19. 19. Fat Digestion, 1g = 9cal Fatty Acids  mechanical digestion & bile salts chop up big molecules in intestines  emulsifiers & smooth muscle peristalsis break down big lipids into smaller droplets  pancreatic juices then surround fats as they are further broken up  monoglycerides and fatty acids diffuse into microvilli cells  smooth ER & Golgi process molecules before sending them into bloodstream  fat-soluble vitamins (A, D, E, & K) tag along with fats as they cross membranes  body uses or stores for energy, to produce hormones, & to replace cell structures Monoglycerides Big Lipid Molecule
  20. 20. Protein Digestion, 1g = 4cal Whole Protein Chain Amino Acids • Stomach acid and enzymes (pepsin) break long chains into short segments • Pancreatic juices break bonds further in the intestine • Amino acids enter intestinal wall cells via active transport or endocytosis – bloodstream carries to cells – DNA provides instructions to build antibodies & hemoglobin, muscle fibers, collagen in skin, & other cell structures Peptide Fragments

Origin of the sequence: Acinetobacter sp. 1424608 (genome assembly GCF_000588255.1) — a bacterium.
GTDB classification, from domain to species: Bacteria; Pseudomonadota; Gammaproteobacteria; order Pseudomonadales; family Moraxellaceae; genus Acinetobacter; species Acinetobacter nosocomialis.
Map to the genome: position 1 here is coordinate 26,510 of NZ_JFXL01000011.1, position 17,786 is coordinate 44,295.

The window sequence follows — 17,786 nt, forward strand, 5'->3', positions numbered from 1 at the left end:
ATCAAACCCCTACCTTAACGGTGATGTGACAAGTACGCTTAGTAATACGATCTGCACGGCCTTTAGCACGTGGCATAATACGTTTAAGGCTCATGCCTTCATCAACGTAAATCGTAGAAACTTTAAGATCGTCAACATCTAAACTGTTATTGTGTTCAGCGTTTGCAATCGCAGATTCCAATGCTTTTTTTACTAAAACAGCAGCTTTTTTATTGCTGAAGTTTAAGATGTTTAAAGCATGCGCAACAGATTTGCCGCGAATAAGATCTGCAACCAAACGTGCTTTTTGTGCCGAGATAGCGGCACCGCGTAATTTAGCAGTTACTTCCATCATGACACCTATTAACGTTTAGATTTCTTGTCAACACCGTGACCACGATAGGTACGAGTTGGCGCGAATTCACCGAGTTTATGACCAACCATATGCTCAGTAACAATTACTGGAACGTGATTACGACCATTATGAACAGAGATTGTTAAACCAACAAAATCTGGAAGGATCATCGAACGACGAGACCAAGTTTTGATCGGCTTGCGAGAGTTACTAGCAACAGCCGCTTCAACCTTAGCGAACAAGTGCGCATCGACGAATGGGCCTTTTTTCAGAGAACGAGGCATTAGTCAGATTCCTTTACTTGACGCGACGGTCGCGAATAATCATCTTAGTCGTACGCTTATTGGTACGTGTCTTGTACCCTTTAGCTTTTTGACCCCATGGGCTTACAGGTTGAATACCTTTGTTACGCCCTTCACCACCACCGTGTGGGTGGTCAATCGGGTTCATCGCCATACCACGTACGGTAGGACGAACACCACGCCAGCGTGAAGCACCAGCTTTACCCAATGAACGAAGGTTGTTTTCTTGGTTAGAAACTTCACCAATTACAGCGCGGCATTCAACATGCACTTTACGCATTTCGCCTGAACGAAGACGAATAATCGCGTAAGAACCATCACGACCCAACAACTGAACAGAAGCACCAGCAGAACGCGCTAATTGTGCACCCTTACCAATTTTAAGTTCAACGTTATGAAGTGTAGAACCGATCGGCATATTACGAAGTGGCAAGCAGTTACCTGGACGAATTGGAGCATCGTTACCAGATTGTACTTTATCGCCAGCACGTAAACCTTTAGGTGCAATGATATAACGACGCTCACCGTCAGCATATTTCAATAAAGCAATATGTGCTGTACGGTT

21. 21. Good vs. Bad Nutrients Good Bad Carbohydrates Unprocessed, high in fiber, "whole" natural foods Refined, processed, artificial additives - empty calories examples: Fruits, vegetables, beans, whole grain breads/cereals/pastas candy, baked goods with refined white flour, white pastas, soda pop, sugary juice Fats Mono- and Poly-unsaturated fats, Omega fatty acids Saturated and Trans fats examples: nuts, seeds, avocado, canola, olive, & safflower oils, fish, corn, soy (small bits) meat, dairy, egg yolks, seafood, coconut & palm kernel oils, packaged & fried foods Protein Low or good fat, unprocessed High fat, additives, salty examples: Nuts, seeds, lean beef/chicken/pork, egg whites, fish, grain burgers, hummus, lentils, beans, mozzarella cheese, yogurt bacon, hot dogs, fried shrimp, chicken nuggets, beef jerky, sausage, whole milk, cheddar cheese  Virtually all foods contain some of each type of nutrient  1 cup cooked rice has 5g protein & spaghetti has about 7g protein  1 cup cooked pinto beans has almost 16 g protein AND 45 g carbohydrate  2 tablespoons of peanut butter has 8 g protein, 7 g carbohydrate and 16 g fat